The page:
Beanery Online Literary Magazine

January 21, 2010

River Song: Part 2



Tim Landy

     Tim’s story is posted in three parts. To read Part 1, click on: River Song: Part 1 . Revisit the Beanery Online Literary Magazine to read the final post of River Song.

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          The subject of this article is a fascinating woman who lives on the line between nature’s chaotic and man’s organized worlds.

            While most gardeners despise the ubiquitous weeds, Joan welcomes these unwanted guests with open gloves.  Smiling, she says, “Everything was a weed at first.  Wouldn’t it be wonderful to have a garden of weeds!  When I go out in early spring, I see everything bare.  I start to plant seeds and I can feel the weed seeds saying, ‘We were here first!’”  

            Her present reading list includes Weeds of the Northeast.  But unlike the authors, who wrote the text to help readers identify and destroy unwanted plants, Joan uses the book as a field guide, locating one of her favorites, the Pennsylvania smart weed, which, to her delight, has taken over the pumpkin patch across the road from the farmhouse.

            “When you give a weed a name, it acquires a new significance,” she muses.

            Joan thrives on the energy and movement she observes in the natural world, noting the “constant motion” of leaves floating through the air.  Pointing to the clouds as they sail through the sky, she emphasizes, “Those are my clouds!”

            “Where I live–on the farm–something is always happening.  Everything grows in Fayette County!” she smiles, as she inspects the leaves of a sunflower.  “Nature seems to be so active!  There’s always action with the sky, with growing things.”

            This same love of nature as an active force is seen in her passion for moving water.  “I love rivers,” she says.  When she was first married to her husband, the late Charles, the coupled lived in Elizabeth Township, along the Youghiogheny.  “I grew to love the river,” whose name, she says, means ‘river that returns to itself.’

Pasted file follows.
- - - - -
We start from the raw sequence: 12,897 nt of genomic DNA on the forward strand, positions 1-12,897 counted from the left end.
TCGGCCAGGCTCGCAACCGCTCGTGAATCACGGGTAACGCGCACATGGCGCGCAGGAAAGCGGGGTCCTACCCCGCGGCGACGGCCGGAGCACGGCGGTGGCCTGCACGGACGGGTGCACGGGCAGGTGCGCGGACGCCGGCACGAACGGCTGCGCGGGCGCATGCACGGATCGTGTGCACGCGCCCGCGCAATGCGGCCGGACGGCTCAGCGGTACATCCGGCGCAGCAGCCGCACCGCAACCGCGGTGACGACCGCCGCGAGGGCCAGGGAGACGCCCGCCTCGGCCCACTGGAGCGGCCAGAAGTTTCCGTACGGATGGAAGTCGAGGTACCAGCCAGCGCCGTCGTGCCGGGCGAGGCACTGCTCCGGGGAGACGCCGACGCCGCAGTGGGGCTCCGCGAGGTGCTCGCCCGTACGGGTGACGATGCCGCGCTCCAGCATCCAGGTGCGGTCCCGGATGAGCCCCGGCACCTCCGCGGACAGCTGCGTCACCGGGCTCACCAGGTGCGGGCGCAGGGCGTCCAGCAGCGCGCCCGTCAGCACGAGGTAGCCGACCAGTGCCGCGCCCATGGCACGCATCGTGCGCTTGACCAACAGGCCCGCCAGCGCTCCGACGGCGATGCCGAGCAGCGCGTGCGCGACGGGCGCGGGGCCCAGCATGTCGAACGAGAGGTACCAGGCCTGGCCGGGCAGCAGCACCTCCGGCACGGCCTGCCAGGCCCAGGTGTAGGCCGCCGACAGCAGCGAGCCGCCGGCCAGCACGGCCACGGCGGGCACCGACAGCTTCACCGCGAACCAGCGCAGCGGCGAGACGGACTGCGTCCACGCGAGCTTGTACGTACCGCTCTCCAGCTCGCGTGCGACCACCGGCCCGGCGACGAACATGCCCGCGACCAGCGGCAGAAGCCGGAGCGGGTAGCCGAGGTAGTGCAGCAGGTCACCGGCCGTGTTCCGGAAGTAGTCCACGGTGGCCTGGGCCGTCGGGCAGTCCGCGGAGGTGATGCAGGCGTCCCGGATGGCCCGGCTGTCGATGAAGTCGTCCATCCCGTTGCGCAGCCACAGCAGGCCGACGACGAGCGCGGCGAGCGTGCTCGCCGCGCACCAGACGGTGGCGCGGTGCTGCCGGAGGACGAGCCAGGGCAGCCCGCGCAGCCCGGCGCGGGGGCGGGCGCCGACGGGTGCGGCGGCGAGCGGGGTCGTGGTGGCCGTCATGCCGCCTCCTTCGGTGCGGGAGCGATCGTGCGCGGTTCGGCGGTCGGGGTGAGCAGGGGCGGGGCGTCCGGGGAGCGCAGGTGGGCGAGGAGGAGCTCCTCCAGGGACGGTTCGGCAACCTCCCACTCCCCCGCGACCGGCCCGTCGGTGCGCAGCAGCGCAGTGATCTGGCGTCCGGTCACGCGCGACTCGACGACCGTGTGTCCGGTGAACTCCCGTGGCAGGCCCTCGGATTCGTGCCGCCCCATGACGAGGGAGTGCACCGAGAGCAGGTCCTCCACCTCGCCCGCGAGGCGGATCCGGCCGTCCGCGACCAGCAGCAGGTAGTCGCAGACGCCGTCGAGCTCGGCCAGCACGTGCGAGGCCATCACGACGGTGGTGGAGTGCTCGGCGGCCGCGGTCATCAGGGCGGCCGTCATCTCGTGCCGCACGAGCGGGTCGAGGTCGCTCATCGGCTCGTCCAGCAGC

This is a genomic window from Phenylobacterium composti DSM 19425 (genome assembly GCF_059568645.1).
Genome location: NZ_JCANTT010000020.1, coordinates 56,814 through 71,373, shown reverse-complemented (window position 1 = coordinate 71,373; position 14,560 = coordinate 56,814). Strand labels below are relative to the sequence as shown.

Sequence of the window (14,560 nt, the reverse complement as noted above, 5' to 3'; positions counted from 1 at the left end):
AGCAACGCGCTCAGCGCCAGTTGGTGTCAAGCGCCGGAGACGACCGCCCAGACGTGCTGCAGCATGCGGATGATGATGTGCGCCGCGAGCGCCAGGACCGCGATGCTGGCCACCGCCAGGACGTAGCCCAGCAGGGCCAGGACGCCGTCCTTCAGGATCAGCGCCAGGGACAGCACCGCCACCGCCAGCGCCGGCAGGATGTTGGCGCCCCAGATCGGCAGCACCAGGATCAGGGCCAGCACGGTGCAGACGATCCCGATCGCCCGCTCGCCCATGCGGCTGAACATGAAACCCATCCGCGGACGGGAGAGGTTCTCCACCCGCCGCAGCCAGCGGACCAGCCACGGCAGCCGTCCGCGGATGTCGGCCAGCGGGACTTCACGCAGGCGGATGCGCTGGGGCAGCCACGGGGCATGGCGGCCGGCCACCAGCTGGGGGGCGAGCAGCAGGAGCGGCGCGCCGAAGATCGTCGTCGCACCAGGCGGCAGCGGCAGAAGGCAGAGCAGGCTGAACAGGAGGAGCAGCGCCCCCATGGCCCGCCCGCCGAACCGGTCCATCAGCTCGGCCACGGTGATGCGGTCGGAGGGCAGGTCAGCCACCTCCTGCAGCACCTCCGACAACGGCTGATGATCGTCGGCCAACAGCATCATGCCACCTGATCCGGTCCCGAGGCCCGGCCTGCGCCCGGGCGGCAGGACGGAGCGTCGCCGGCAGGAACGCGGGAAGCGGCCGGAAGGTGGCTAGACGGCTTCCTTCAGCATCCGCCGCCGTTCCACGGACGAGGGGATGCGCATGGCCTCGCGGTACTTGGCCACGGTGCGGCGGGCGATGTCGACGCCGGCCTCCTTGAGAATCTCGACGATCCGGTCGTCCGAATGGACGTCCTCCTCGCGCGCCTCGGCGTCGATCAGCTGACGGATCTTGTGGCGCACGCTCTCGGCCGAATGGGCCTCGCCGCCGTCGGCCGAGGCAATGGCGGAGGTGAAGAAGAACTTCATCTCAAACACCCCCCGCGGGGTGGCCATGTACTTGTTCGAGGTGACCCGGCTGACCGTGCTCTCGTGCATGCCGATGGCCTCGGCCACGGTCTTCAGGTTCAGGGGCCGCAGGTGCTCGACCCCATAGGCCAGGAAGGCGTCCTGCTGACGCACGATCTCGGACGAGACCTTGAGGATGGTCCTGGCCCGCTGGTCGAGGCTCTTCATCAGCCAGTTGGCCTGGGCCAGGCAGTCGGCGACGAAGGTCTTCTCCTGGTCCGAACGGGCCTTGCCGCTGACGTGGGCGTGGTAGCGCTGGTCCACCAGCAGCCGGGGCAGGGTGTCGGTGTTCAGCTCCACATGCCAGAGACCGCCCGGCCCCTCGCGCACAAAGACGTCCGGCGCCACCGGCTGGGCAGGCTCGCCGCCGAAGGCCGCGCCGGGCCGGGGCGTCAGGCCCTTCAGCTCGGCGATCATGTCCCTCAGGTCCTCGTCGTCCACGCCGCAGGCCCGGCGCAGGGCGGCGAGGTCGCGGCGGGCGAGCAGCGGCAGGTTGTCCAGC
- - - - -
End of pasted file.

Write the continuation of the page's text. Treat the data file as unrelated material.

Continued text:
An artist by training and rustic philosopher by temperament, Joan admits the farm has more aesthetic and spiritual appeal than practical appeal for her.

            “I guess I’m a naturalist, if I have to have a label.  I try to combine as much activity as I can within the range of my view.  I can observe my sheep and horses roaming through the fields.  The movement of the sheep in and out of the shelter is soothing; I enjoy the leaping lambs.

            “There is some unexplainable, perfect order,” she reflects, “in the way the geese walk across the pasture with slow dignity.  It makes you stop and think, What orders them?”

            “Joan has always loved animals,” says her sister Elizabeth endearingly.  “She’s always been a gentle person.”

            Speaking of her own role as a sower, Joan says, “I like the spiritual rewards of planting a seed–watch it grow, watch it sprout.  I feel like I’m somehow watching the divine creation.”

            To the casual observer, Joan may appear to have been born with a green thumb.  But her love affair with nature began many years and over two thousand miles away.       

            As a girl, she dreamed of trees:  Trees to play beneath.  Trees within whose cool, leafy arms she might hide.  Trees whose form and beauty she might drink in.

            But when she was growing up in Newport Beach, California—about 30 miles south of Los Angeles—her “front yard was sand and water.”  The only ‘trees’ were those few bushes and shrubs planted by homeowners in this sprawling oceanside community.  “In [Southern] California everything needs to be planted.  They don’t sprout as they do here [in Western Pennsylvania].”

            California “was a wonderful place to grow up. The beach and ocean were a natural playground, influencing my view of nature today,” she recalls.  “But I knew sand would never satisfy my love of the natural world.” 

            Oddly enough, this love of the green world was first cultivated some distance from the sunny beaches of Southern California–in the farmland of Nebraska.  Each year the family would return here to visit those relatives who remained rooted to the Midwest.  Later, when Joan was fourteen, her father took them to visit others in western Canada, where she was struck by the splendor of the wooded mountains reaching down to the Pacific.

            “The first time I saw a forest in British Columbia, it was a moving experience.  I recognized something there that I didn’t feel just looking at sand . . . I felt the excitement of seeing things grow that were untended.”


To continue reading River Song, click on: River Song: Part 3 .

 To make it easier to be informed about future posts, sign up for a subscription in the top of the column to the right.



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